Detroit practiced indoors at Sandoval Field at the team's Allen Park headquarters on Friday. Below is a recap of notes and quotes ...
Quarterbacks Shaun Hill (right finger) and Matthew Stafford (shoulder) and defensive end Kyle Vanden Bosch (neck) didn't participate. Running back Jahvid Best (toe), tight end Tony Scheffler (rib), receiver Nate Burleson (hamstring), tackle Gosder Cherilus (knee) and starting middle linebacker DeAndre Levy (groin) were "limited."
Stafford and Hill are both out for Sunday's home tilt with Chicago. It's unlikely that Vanden Bosch will play. Other than Cherilus (questionable), every other player listed on the injury report is probably, however.
The only player listed on Chicago's injury report is linebacker Pisa Tinoisamoa (knee), who will not play.
FOX will broadcast Sunday's game with Sam Rosen and Tim Ryan.
Linehan Looks Forward To Stanton Debut
Color Scott Linehan as one of Drew Stanton's supporters.
Detroit's offensive coordinator has worked with Stanton the past two years, and he's happy to see him finally get a chance. Stanton only has one previous start in his four-year career.
"It's just fun to see a guy get a shot like this and Drew deserves it," said Linehan on Friday. "He's worked his butt off since I've been here and since he's been here. It hasn't always been exactly what he wants or what he expects. And he gets another chance, and you can tell that he's going to take full advantage of it."
The two are both share similar likes of the team's playbook, too, something Linehan said makes game-planning much easier. It's a far cry from Stanton's volatile experience with former offensive coordinator Mike Martz, who looked to reset all of Stanton's mechanics. Martz will be coaching on the opposite sideline on Sunday.
Another benefit to Stanton's athleticism that Detroit won't curb is his running ability. The former second-round pick left Michigan State with a penchant for scrambling effectively, a trait that might pay dividends against an overzealous Chicago defense.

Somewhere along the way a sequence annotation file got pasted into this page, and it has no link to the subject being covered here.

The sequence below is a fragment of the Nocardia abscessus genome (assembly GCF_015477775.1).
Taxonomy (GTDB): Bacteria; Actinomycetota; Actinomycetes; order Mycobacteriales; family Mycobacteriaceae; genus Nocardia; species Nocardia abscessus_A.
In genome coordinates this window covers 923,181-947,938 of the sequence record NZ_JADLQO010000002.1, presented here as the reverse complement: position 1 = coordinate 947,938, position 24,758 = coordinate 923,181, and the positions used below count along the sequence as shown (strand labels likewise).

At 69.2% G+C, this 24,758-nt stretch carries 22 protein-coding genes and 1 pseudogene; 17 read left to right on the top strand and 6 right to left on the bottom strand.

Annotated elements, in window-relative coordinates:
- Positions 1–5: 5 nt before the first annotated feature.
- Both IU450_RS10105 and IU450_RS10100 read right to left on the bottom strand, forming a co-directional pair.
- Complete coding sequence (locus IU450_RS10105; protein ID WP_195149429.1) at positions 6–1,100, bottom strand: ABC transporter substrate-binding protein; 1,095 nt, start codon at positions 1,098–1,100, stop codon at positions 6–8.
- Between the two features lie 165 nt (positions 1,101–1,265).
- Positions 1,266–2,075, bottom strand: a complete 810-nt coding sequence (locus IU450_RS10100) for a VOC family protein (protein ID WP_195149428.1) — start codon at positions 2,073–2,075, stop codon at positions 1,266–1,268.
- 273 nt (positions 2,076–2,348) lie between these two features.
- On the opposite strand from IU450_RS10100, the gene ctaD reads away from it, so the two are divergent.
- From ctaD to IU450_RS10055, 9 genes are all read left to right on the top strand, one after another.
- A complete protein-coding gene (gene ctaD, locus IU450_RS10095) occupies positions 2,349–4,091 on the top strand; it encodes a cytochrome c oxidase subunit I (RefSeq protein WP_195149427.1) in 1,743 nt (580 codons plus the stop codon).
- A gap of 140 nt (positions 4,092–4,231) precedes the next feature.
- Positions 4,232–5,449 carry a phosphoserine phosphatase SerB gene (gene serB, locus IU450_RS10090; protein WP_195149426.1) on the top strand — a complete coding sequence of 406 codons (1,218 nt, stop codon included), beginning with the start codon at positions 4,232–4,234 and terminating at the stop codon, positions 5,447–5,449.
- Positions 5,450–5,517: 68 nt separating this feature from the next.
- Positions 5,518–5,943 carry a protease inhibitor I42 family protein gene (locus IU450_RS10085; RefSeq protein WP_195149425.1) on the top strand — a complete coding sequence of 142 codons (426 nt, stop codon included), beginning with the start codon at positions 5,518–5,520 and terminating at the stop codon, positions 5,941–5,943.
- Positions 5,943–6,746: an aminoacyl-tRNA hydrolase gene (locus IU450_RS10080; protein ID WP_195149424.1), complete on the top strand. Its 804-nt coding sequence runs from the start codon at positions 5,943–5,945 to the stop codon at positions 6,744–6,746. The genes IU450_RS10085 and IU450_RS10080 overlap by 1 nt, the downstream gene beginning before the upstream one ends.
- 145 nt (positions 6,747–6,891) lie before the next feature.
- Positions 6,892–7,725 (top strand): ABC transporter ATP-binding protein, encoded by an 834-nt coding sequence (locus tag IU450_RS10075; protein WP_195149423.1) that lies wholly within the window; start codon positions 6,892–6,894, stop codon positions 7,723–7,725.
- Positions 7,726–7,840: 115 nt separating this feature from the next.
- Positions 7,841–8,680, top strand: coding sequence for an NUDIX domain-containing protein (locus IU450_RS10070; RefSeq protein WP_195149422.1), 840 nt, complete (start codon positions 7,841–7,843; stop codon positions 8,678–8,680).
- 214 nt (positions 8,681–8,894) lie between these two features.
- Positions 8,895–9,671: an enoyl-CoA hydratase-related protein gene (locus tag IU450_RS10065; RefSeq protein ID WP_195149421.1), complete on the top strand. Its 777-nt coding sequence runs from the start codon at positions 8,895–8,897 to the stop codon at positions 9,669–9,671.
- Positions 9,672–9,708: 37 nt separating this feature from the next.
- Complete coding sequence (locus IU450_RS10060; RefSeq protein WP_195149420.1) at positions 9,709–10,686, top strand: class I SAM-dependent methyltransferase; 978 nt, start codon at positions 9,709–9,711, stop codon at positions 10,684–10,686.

"We don't discourage his ability to make a play with his legs because that's a big part of what made him the athlete that he is and the quarterback that he is," said Linehan. "Those plays will happen for him because that's part of his game, part of his style. I think his mobility is definitely a strength of his though."
Bears' Offense Experience Resurgence
One of the reasons behind Chicago's offensive resurgence is the protection of quarterback Jay Cutler.
Cutler has tossed nine touchdowns through Chicago's four game win streak, a far cry from the anemic production that had many calling his relationship with Martz a mismatch. Martz's system, predicated on timing, requires the quarterback have time to find his target -- time Cutler was getting.
Schwartz noted heavy offensive line changes is a catalyst behind the improved play.
"(Their) right tackle moved to left tackle, left tackle moved to left guard, left guard moved right guard, second-string right tackle moved up and (the) center stayed the same," Schwartz said. "A lot of the issues were pass protection, sacks in particular, and turnovers. I think they've done a good job of settling that down. That's helped them."
Chicago has also balanced the offense, Schwartz noted. One of Martz's biggest criticisms has been his avoidance of a run game. Schwartz said the Bears appear to be "more of a 50/50 type team."
Robinson Becomes Lions' New Backup
Of course, with Drew Stanton the starter and Shaun Hill out, recently signed first-year quarterback Zac Robinson is now the back-up.
And should Stanton go down, as Lions quarterbacks are wont to do this season, Robinson would be tossed into the fire.
As dreadful (and realistic) the notion might sound, Schwartz was relatively confident in Robinson's abilities. "He's a smart guy. He's a rookie, but he'd also been in two systems," Schwartz said. "He had been drafted by the New England Patriots and been in that system, and then been with the Seattle Seahawks, so he'd been in two different systems. Once you start picking up one system, it's a lot easier to pick up the second and a lot easier to pick up the third.
"There's a little bit of carryover, not so much in terminology, but in concepts that people use. So he's a smart guy. He had a lot of experience in college. He's been up to speed pretty quickly."